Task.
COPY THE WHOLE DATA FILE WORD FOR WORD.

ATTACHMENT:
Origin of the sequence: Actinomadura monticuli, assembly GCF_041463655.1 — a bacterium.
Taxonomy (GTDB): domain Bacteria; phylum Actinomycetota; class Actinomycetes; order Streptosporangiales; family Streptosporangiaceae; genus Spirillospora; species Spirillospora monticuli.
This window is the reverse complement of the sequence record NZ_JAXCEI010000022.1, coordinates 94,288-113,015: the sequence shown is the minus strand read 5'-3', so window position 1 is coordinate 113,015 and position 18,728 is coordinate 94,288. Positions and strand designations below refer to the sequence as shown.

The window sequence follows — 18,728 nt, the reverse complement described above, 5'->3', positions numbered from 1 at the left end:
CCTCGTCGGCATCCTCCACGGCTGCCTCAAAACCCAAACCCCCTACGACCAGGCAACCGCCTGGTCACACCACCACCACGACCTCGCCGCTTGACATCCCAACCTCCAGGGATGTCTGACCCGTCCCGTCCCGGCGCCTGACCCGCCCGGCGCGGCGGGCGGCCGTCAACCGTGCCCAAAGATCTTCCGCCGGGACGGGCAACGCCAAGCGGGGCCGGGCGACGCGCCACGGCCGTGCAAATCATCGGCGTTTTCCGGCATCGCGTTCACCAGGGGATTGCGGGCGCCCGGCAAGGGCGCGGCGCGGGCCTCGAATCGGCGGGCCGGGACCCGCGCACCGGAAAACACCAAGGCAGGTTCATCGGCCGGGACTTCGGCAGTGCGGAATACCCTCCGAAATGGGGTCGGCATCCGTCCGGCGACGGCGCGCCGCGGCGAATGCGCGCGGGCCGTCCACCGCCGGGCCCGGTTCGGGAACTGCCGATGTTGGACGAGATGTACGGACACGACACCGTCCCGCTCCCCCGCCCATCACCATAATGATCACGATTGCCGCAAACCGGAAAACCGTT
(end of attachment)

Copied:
Origin of the sequence: Actinomadura monticuli, assembly GCF_041463655.1 — a bacterium.
Taxonomy (GTDB): domain Bacteria; phylum Actinomycetota; class Actinomycetes; order Streptosporangiales; family Streptosporangiaceae; genus Spirillospora; species Spirillospora monticuli.
This window is the reverse complement of the sequence record NZ_JAXCEI010000022.1, coordinates 94,288-113,015: the sequence shown is the minus strand read 5'-3', so window position 1 is coordinate 113,015 and position 18,728 is coordinate 94,288. Positions and strand designations below refer to the sequence as shown.

The window sequence follows — 18,728 nt, the reverse complement described above, 5'->3', positions numbered from 1 at the left end:
CCTCGTCGGCATCCTCCACGGCTGCCTCAAAACCCAAACCCCCTACGACCAGGCAACCGCCTGGTCACACCACCACCACGACCTCGCCGCTTGACATCCCAACCTCCAGGGATGTCTGACCCGTCCCGTCCCGGCGCCTGACCCGCCCGGCGCGGCGGGCGGCCGTCAACCGTGCCCAAAGATCTTCCGCCGGGACGGGCAACGCCAAGCGGGGCCGGGCGACGCGCCACGGCCGTGCAAATCATCGGCGTTTTCCGGCATCGCGTTCACCAGGGGATTGCGGGCGCCCGGCAAGGGCGCGGCGCGGGCCTCGAATCGGCGGGCCGGGACCCGCGCACCGGAAAACACCAAGGCAGGTTCATCGGCCGGGACTTCGGCAGTGCGGAATACCCTCCGAAATGGGGTCGGCATCCGTCCGGCGACGGCGCGCCGCGGCGAATGCGCGCGGGCCGTCCACCGCCGGGCCCGGTTCGGGAACTGCCGATGTTGGACGAGATGTACGGACACGACACCGTCCCGCTCCCCCGCCCATCACCATAATGATCACGATTGCCGCAAACCGGAAAACCGTT